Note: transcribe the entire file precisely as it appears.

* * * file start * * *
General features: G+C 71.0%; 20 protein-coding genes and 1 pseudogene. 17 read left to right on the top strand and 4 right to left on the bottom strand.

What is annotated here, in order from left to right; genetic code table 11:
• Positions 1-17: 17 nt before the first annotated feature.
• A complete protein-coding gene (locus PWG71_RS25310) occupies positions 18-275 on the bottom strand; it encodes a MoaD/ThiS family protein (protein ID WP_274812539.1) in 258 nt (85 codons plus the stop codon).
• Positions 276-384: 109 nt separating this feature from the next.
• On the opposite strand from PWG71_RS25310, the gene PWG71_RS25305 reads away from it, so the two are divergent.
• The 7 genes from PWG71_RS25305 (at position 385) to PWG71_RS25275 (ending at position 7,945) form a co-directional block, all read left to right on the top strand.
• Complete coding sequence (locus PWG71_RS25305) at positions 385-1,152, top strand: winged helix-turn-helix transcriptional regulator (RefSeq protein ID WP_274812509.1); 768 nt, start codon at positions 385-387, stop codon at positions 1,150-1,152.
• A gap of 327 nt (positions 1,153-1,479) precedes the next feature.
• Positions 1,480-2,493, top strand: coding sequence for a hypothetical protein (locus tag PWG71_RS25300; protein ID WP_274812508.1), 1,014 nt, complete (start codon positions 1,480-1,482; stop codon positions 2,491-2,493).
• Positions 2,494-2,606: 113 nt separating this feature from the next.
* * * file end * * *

General features: G+C 71.0%; 20 protein-coding genes and 1 pseudogene. 17 read left to right on the top strand and 4 right to left on the bottom strand.

What is annotated here, in order from left to right; genetic code table 11:
• Positions 1-17: 17 nt before the first annotated feature.
• A complete protein-coding gene (locus PWG71_RS25310) occupies positions 18-275 on the bottom strand; it encodes a MoaD/ThiS family protein (protein ID WP_274812539.1) in 258 nt (85 codons plus the stop codon).
• Positions 276-384: 109 nt separating this feature from the next.
• On the opposite strand from PWG71_RS25310, the gene PWG71_RS25305 reads away from it, so the two are divergent.
• The 7 genes from PWG71_RS25305 (at position 385) to PWG71_RS25275 (ending at position 7,945) form a co-directional block, all read left to right on the top strand.
• Complete coding sequence (locus PWG71_RS25305) at positions 385-1,152, top strand: winged helix-turn-helix transcriptional regulator (RefSeq protein ID WP_274812509.1); 768 nt, start codon at positions 385-387, stop codon at positions 1,150-1,152.
• A gap of 327 nt (positions 1,153-1,479) precedes the next feature.
• Positions 1,480-2,493, top strand: coding sequence for a hypothetical protein (locus tag PWG71_RS25300; protein ID WP_274812508.1), 1,014 nt, complete (start codon positions 1,480-1,482; stop codon positions 2,491-2,493).
• Positions 2,494-2,606: 113 nt separating this feature from the next.